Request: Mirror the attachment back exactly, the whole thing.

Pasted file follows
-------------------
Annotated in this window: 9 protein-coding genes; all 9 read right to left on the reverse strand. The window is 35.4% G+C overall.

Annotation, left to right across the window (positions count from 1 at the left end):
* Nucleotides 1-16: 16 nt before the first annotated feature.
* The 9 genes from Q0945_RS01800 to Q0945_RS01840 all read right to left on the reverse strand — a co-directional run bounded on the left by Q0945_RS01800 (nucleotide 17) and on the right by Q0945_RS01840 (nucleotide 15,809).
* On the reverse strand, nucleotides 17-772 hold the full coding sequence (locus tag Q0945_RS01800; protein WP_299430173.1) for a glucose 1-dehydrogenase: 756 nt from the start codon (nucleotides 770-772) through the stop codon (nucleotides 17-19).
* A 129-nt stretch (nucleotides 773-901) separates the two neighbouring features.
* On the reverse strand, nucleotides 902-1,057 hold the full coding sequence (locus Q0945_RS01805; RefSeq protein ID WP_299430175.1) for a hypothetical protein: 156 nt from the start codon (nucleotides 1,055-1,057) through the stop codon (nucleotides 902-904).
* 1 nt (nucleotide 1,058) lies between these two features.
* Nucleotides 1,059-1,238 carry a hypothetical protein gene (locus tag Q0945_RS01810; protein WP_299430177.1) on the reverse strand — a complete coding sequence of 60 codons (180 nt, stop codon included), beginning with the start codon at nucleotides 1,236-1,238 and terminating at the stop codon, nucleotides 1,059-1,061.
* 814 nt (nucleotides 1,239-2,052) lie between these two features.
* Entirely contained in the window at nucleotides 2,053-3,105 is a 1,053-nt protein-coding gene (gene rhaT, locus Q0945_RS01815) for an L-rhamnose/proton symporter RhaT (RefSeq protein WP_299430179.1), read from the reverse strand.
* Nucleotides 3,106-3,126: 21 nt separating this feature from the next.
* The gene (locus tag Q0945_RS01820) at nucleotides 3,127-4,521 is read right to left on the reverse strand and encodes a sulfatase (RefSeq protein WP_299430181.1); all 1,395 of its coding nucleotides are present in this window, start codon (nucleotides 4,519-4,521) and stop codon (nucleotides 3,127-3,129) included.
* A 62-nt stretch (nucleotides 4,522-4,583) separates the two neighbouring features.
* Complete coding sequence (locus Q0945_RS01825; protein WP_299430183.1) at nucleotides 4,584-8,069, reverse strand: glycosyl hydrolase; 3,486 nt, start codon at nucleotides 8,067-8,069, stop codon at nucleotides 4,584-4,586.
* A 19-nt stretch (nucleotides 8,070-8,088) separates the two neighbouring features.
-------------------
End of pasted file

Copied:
Annotated in this window: 9 protein-coding genes; all 9 read right to left on the reverse strand. The window is 35.4% G+C overall.

Annotation, left to right across the window (positions count from 1 at the left end):
* Nucleotides 1-16: 16 nt before the first annotated feature.
* The 9 genes from Q0945_RS01800 to Q0945_RS01840 all read right to left on the reverse strand — a co-directional run bounded on the left by Q0945_RS01800 (nucleotide 17) and on the right by Q0945_RS01840 (nucleotide 15,809).
* On the reverse strand, nucleotides 17-772 hold the full coding sequence (locus tag Q0945_RS01800; protein WP_299430173.1) for a glucose 1-dehydrogenase: 756 nt from the start codon (nucleotides 770-772) through the stop codon (nucleotides 17-19).
* A 129-nt stretch (nucleotides 773-901) separates the two neighbouring features.
* On the reverse strand, nucleotides 902-1,057 hold the full coding sequence (locus Q0945_RS01805; RefSeq protein ID WP_299430175.1) for a hypothetical protein: 156 nt from the start codon (nucleotides 1,055-1,057) through the stop codon (nucleotides 902-904).
* 1 nt (nucleotide 1,058) lies between these two features.
* Nucleotides 1,059-1,238 carry a hypothetical protein gene (locus tag Q0945_RS01810; protein WP_299430177.1) on the reverse strand — a complete coding sequence of 60 codons (180 nt, stop codon included), beginning with the start codon at nucleotides 1,236-1,238 and terminating at the stop codon, nucleotides 1,059-1,061.
* 814 nt (nucleotides 1,239-2,052) lie between these two features.
* Entirely contained in the window at nucleotides 2,053-3,105 is a 1,053-nt protein-coding gene (gene rhaT, locus Q0945_RS01815) for an L-rhamnose/proton symporter RhaT (RefSeq protein WP_299430179.1), read from the reverse strand.
* Nucleotides 3,106-3,126: 21 nt separating this feature from the next.
* The gene (locus tag Q0945_RS01820) at nucleotides 3,127-4,521 is read right to left on the reverse strand and encodes a sulfatase (RefSeq protein WP_299430181.1); all 1,395 of its coding nucleotides are present in this window, start codon (nucleotides 4,519-4,521) and stop codon (nucleotides 3,127-3,129) included.
* A 62-nt stretch (nucleotides 4,522-4,583) separates the two neighbouring features.
* Complete coding sequence (locus Q0945_RS01825; protein WP_299430183.1) at nucleotides 4,584-8,069, reverse strand: glycosyl hydrolase; 3,486 nt, start codon at nucleotides 8,067-8,069, stop codon at nucleotides 4,584-4,586.
* A 19-nt stretch (nucleotides 8,070-8,088) separates the two neighbouring features.